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|Futuristic Racing Games
Imagin looking at a picture and thinking: 'That would make a great game'. That was exactly what went through the minds of Cyberdreams staff when they saw a futuristic painting by renowned futurist Syd Mead. Two years of planning later and Cyberace is the result: a futuristic simulation of high-speed racing and out and out combat. Making use of the much heralded Voxel graphics technology, Cyberace aims to be the ultimate racing game ever produced. Imagine a cross between Comanche, The Terminator and Indy 500 and you get a close idea of what to expect.
'Our goal was to create a game that was superior in every aspect.' exclaims John Krause proudly. He is producer and one of the game's programmers. 'Our president, Pat Ketchum. had wanted to do a game with Syd Mead, but the big question was what type of game? Because my favourite game at the time was Indianapolis 500 and because Syd is especially famous for his renderings of futuristic vehicles, we decided on a race game that takes place in the future.'
The concept behind Cyberace is that in the future war has been replaced by gladiatorial style races. You play the part of Clay Shaw, (don't you just hate your parents for not giving you a hard name like that?) a representative of the Terran empire in the battles. As with most American games, each burst of frenetic action is separated by an animated movie-style segment telling a story that changes depending on how well you perform.
'To make the game as cinematic as possible we chose two graduates from the American Film Institute to write the script (which is over one hundred pages long). We then selected professional actors to play the main characters, hired a costume designer to create the costumes for each of the characters and filmed them all at a studio against a blue backdrop, later replaced by the background art in the game.'
As with Lost in Time, computer games are getting closer to films every day. 'Every game we do will involve filming live actors in a studio, recording professional voice actors for the dialogue and hiring composers to write the musical scores,' confirms Krause. 'Plus with the increasing number of cd rom drives on the market, computer games will have to become like interactive movies. Instead of simply using a cd rom as a low-cost method of distributing multiple-disk games, software companies will be expected to fill up the extra storage space that cd roms provide.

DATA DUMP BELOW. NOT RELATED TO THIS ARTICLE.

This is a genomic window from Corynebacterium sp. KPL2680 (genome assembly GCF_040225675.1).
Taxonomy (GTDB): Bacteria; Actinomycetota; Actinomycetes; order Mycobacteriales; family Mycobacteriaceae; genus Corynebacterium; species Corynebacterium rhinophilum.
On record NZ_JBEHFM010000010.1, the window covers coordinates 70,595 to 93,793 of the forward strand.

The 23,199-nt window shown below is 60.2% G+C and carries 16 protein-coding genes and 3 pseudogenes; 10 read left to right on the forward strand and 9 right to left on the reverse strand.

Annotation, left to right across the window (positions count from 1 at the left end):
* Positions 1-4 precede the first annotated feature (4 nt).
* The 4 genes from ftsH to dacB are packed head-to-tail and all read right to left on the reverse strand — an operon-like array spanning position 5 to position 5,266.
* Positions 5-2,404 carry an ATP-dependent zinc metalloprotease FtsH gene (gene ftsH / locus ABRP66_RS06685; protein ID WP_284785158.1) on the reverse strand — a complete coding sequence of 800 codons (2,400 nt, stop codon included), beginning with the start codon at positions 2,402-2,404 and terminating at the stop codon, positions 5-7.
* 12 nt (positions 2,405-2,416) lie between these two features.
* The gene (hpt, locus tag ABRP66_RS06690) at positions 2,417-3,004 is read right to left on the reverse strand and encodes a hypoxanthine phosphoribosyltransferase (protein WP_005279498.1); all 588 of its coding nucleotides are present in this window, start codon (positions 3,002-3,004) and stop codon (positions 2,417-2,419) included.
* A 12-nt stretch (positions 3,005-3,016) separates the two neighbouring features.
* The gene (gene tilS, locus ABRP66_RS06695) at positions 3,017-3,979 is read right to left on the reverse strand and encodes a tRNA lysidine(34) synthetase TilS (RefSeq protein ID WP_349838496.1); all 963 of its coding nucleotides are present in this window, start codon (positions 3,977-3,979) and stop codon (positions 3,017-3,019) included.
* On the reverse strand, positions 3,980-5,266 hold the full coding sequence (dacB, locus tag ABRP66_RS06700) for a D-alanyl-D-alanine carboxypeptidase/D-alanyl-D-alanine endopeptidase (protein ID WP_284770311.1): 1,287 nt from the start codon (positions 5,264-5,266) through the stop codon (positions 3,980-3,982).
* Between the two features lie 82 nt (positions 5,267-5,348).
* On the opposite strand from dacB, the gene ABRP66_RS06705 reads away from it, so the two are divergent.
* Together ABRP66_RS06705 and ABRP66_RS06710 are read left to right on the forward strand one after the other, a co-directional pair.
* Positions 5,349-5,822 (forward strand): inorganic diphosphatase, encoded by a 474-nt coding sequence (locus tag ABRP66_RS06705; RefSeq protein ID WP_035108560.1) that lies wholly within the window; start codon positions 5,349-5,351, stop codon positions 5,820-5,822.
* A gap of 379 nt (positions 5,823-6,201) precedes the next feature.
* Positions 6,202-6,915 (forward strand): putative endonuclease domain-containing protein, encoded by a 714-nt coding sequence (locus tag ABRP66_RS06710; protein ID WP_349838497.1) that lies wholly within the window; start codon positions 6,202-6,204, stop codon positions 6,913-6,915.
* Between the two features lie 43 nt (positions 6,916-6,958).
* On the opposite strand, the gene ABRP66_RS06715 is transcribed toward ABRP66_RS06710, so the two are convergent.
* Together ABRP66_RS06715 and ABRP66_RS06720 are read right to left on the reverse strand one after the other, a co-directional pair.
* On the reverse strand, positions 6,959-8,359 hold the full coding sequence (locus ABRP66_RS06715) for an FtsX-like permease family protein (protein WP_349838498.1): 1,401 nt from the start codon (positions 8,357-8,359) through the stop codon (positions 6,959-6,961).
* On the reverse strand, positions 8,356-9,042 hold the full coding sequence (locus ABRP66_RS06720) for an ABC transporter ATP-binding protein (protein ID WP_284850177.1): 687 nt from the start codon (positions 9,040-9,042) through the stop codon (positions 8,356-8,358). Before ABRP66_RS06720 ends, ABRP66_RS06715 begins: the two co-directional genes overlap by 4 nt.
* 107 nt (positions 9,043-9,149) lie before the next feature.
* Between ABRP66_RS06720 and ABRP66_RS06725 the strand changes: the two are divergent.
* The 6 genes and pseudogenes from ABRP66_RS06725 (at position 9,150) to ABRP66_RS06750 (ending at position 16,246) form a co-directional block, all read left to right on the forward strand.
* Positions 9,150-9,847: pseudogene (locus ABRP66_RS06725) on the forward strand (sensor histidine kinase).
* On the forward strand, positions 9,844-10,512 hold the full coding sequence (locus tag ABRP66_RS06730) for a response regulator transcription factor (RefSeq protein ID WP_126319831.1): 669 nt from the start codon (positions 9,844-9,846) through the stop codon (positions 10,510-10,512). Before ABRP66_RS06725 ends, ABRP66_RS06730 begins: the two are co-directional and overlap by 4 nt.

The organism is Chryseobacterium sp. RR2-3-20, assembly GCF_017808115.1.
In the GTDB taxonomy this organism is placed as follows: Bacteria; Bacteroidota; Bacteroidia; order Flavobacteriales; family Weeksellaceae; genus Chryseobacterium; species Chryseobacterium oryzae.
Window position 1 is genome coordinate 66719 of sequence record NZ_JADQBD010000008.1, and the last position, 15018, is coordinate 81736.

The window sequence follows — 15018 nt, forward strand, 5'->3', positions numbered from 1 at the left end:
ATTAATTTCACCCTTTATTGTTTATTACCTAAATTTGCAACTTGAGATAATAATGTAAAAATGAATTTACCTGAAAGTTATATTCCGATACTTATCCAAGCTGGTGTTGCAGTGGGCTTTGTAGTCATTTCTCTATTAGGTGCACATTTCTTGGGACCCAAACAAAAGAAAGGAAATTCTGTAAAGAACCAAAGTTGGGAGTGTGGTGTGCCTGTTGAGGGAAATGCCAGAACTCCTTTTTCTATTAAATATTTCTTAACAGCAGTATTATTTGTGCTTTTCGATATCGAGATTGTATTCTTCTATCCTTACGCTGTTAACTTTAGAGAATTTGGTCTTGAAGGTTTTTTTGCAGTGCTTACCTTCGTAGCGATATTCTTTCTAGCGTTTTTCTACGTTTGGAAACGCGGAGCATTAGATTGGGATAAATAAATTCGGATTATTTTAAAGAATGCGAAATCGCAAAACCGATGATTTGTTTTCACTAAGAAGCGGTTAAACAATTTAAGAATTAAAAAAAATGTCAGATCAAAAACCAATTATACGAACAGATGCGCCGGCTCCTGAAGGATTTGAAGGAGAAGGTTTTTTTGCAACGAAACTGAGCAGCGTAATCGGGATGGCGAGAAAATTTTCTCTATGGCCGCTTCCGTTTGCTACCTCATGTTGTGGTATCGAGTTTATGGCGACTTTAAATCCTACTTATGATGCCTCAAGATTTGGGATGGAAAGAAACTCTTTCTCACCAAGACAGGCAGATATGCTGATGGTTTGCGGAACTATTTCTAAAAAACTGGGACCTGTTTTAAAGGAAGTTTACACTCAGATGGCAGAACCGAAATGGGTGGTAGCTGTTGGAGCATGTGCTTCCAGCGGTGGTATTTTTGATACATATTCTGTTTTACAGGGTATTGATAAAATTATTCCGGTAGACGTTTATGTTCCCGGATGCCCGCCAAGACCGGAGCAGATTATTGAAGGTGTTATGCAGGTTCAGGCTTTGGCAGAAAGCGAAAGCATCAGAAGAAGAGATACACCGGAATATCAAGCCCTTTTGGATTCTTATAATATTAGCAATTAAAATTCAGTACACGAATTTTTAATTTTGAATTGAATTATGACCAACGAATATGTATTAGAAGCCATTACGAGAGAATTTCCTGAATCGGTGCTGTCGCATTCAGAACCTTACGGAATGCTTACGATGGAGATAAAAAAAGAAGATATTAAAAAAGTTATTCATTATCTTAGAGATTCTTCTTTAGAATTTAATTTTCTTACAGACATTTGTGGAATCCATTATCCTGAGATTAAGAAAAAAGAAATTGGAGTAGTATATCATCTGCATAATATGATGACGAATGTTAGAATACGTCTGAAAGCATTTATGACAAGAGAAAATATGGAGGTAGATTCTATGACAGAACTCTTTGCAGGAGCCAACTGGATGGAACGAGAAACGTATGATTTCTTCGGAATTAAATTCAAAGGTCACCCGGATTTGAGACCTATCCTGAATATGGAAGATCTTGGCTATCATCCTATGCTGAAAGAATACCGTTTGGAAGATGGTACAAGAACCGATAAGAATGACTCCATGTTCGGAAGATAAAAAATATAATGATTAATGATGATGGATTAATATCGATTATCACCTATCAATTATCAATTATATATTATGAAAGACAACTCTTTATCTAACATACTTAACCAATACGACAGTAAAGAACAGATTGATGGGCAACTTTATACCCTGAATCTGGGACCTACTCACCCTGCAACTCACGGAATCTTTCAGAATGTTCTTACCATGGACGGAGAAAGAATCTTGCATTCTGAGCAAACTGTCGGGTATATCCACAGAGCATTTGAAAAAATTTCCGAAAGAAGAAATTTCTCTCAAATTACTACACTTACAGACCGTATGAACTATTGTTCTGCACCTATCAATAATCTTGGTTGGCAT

'I wish we could have done Cyberace for cd rom only, as there was a lot more that we wanted to put into the between-race sequences in terms of animation and plot twists. Unfortunately the limiting factor was disk space and it's still too early for cd rom only. Maybe for Cyberace 2.'
Who are Cyberdreams anyway?
Well, it's a good question. Seemingly out of nowhere yet another all-singing, all-dancing American software house lands on our shores, without so much as a by your leave, and proceeds to impress upon us a game that's going to set new standards and join forces with big star names.
Don't go breaking out the apple pies and baseball caps right away though. Cyberdreams uk is very much a European affair, right down to its Bristol-born Managing Director. Mark Scriven. Why set up in the first place though? The answer, according to Scriven, is a simple one: 'If you are going to make the best out of the European market, you need to have an office here. You can't do it from the States. The problem with overseas markets, especially Japanese companies, is that they always see Europe as one market, one language, one taste. They think plainly in terms of Japan. America and Europe, but it's not like that at all. For Europe you're talking about over 14 different countries, ten different languages, ten different cultures, ten different economies. Everything is so different that you need to have a base here and that shows the commitment that Cyberdreams has to the European market. They're not just here to take the money and. like some Japanese companies do. when the market declines, pull out and go back home. This is a real commitment.
As you might have guessed. Scriven comes to the pc market after having worked in the world of Japanese consoles. What are the main differences between the two? 'For me it's incredibly refreshing to come from the Nintendo market into the world of the PC because consoles are all about marketing and not about quality of product. It's a cliche but Cyberdreams is all about quality and not quantity.' Indeed, for a company that spent over two years developing its first title (Darkseed) and a further two years working on the second (Cyberace), you could hardly accuse it of rushing to meet consumer trends. 'That's why we delayed the launch of Cyberace until September. We thought it was worth waiting another three months to make sure we brought out a piece that was as good as it could be. This meant taking on extra artists - which we did -and spending extra money'.